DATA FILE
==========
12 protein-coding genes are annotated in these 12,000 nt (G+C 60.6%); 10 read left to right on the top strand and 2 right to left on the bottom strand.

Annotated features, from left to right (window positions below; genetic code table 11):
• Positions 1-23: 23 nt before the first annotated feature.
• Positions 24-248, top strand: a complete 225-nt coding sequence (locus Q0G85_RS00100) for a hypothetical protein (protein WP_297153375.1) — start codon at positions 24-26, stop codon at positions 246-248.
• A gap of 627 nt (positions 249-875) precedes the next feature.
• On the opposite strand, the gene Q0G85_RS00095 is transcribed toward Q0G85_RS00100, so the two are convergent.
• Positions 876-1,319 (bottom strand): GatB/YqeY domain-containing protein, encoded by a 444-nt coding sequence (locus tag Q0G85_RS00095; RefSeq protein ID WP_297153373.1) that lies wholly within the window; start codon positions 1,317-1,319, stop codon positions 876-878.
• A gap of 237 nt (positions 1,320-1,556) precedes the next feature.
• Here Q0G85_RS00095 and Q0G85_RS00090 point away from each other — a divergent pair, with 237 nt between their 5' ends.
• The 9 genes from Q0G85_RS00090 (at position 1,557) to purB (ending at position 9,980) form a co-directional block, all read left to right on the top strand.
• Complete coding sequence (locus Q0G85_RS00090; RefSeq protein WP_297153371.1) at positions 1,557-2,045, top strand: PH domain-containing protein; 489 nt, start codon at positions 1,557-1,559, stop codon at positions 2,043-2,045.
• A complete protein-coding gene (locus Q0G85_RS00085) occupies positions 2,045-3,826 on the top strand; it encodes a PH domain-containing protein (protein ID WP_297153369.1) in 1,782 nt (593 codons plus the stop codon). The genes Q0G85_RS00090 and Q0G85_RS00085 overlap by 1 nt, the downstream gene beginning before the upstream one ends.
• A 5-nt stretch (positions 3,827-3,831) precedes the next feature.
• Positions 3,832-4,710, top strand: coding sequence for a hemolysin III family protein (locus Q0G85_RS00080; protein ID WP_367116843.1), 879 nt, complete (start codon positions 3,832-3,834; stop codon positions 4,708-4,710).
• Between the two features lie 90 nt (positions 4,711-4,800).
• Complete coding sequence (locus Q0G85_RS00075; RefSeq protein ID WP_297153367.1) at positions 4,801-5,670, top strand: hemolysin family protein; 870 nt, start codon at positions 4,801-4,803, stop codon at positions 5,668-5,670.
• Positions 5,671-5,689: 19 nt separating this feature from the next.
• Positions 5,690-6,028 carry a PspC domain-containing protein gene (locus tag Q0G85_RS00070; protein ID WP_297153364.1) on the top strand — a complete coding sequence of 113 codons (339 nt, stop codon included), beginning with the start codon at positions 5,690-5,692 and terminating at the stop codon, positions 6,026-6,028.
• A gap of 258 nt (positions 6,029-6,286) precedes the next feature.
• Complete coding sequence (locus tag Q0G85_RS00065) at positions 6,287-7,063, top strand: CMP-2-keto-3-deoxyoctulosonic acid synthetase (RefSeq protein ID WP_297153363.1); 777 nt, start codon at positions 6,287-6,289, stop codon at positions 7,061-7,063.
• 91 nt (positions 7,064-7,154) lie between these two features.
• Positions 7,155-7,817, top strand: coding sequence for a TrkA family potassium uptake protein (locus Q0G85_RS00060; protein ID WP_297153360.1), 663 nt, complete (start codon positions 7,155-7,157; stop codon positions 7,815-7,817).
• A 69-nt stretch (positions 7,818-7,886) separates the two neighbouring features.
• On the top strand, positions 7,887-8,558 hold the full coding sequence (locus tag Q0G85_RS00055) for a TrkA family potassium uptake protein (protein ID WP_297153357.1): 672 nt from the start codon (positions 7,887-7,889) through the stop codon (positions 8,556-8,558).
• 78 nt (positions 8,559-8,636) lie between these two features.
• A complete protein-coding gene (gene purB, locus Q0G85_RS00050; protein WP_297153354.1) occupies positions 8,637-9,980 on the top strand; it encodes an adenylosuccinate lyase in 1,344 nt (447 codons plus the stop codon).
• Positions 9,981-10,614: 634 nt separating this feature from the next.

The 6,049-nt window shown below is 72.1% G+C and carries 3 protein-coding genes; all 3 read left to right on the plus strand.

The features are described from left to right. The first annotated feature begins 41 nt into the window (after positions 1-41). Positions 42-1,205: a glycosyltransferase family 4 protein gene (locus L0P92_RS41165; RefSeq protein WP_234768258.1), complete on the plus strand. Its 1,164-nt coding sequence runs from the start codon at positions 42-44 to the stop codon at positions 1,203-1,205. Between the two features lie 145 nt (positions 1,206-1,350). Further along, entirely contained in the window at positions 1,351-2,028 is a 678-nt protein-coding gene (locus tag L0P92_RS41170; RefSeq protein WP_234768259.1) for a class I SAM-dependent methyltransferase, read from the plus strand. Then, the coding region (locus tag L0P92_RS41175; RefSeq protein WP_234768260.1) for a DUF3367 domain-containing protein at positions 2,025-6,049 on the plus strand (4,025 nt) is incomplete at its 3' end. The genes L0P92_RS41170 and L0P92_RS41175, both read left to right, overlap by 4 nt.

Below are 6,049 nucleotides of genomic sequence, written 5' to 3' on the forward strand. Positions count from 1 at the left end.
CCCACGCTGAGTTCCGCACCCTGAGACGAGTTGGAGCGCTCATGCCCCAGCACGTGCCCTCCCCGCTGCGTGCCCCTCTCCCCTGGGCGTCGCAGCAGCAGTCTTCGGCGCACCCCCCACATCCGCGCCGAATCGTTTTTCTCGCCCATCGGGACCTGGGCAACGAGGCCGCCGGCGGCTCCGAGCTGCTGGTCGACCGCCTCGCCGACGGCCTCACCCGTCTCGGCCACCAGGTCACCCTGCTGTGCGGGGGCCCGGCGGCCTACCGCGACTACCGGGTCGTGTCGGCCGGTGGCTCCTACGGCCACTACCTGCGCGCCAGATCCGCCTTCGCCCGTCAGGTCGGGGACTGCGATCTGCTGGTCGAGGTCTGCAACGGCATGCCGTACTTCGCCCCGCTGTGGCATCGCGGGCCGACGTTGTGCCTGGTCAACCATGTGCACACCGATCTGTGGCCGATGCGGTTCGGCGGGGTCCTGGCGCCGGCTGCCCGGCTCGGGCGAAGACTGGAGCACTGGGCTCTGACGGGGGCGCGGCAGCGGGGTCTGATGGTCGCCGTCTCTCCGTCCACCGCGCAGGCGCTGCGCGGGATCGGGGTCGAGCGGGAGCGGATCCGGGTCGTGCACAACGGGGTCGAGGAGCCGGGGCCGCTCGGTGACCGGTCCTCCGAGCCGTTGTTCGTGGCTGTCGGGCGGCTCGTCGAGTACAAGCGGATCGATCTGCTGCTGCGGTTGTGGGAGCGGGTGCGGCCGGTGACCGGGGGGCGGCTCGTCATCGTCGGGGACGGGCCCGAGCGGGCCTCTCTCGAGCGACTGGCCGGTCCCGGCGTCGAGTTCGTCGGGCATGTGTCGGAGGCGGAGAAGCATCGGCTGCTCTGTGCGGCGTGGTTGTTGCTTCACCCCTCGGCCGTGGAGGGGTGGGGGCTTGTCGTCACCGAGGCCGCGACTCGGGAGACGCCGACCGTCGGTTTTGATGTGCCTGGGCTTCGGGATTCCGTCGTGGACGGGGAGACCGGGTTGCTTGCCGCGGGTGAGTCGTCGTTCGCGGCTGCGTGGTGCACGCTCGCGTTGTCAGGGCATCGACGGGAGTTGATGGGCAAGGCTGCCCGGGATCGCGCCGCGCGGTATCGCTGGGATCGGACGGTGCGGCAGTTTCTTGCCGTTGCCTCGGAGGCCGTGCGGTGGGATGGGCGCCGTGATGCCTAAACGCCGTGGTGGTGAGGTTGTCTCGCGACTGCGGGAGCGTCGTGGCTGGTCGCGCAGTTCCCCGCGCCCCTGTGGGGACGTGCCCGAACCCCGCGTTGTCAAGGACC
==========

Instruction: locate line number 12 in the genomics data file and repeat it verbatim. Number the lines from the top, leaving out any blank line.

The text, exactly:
• A complete protein-coding gene (locus Q0G85_RS00085) occupies positions 2,045-3,826 on the top strand; it encodes a PH domain-containing protein (protein ID WP_297153369.1) in 1,782 nt (593 codons plus the stop codon). The genes Q0G85_RS00090 and Q0G85_RS00085 overlap by 1 nt, the downstream gene beginning before the upstream one ends.